Hainault Forest Website

Tree identification

Sweet chestnut Castanea sativa

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Twig Sweet chestnut, buds alternate

Large simple pinnate leaf. 30cms. in length. Bole. The bark is deeply fissured and the ridges are oblique, spiralling around the bole. Some mature trees in Hainault Lodge.
Long male catkins of Sweet chestnut, as long as the leaves. Female flowers develop at the base of the stiff male catkins. The tree is insect pollinated, unlike its close relatives the oaks and beeches which are wind pollinated and the catkins pendulous. A small group of female flowers. A short male catkin is above.
Detail of part of male catkin. Each flower has between 10-20 stamens. Photo: 10 July 2005. Female flower detail showing many styles.. Photo: 13th July 2005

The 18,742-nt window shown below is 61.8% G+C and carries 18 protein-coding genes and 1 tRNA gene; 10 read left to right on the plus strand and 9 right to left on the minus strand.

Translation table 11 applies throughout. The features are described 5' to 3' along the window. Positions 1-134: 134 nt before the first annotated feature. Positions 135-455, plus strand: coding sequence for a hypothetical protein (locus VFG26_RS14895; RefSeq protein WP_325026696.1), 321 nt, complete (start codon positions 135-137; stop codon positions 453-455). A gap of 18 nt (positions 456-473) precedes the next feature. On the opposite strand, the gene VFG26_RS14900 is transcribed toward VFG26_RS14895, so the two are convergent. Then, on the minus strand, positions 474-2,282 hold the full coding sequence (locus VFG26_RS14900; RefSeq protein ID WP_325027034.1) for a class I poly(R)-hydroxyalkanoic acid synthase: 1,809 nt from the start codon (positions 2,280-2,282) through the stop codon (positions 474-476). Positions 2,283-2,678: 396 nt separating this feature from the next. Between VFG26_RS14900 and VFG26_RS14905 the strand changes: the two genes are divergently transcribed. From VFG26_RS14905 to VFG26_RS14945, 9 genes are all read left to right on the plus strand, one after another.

Developing fruit cases of Sweet or Spanish chestnut. An old male spike is still attached at top of the picture. The spiky cupule contains one or two edible chestnuts. Fallen ripened cupule showing ripe Spanish chestnuts. These are edible raw or cooked.

SWEET CHESTNUT Castanea sativa

Sweet or Spanish Chestnut is an introduced tree, now naturalised in SE England, where it is often coppiced and used for fencing materials. There is one large tree in Hainault Lodge Reserve, and a few mature trees on Cabin Plain and the Golf course. Occasionally they produce chestnuts which are of a suitable size for eating raw or cooked. Although similar in appearance they are not related to the Horse Chestnut and its Conker which is not edible. The leaf is simple pinnate with a deeply serrated edge, compared to the Horse Chestnut leaf which is compound palmate with 5-7 leaflets. The bark is deeply fissured and in an older tree the ridges appear to spiral around the trunk.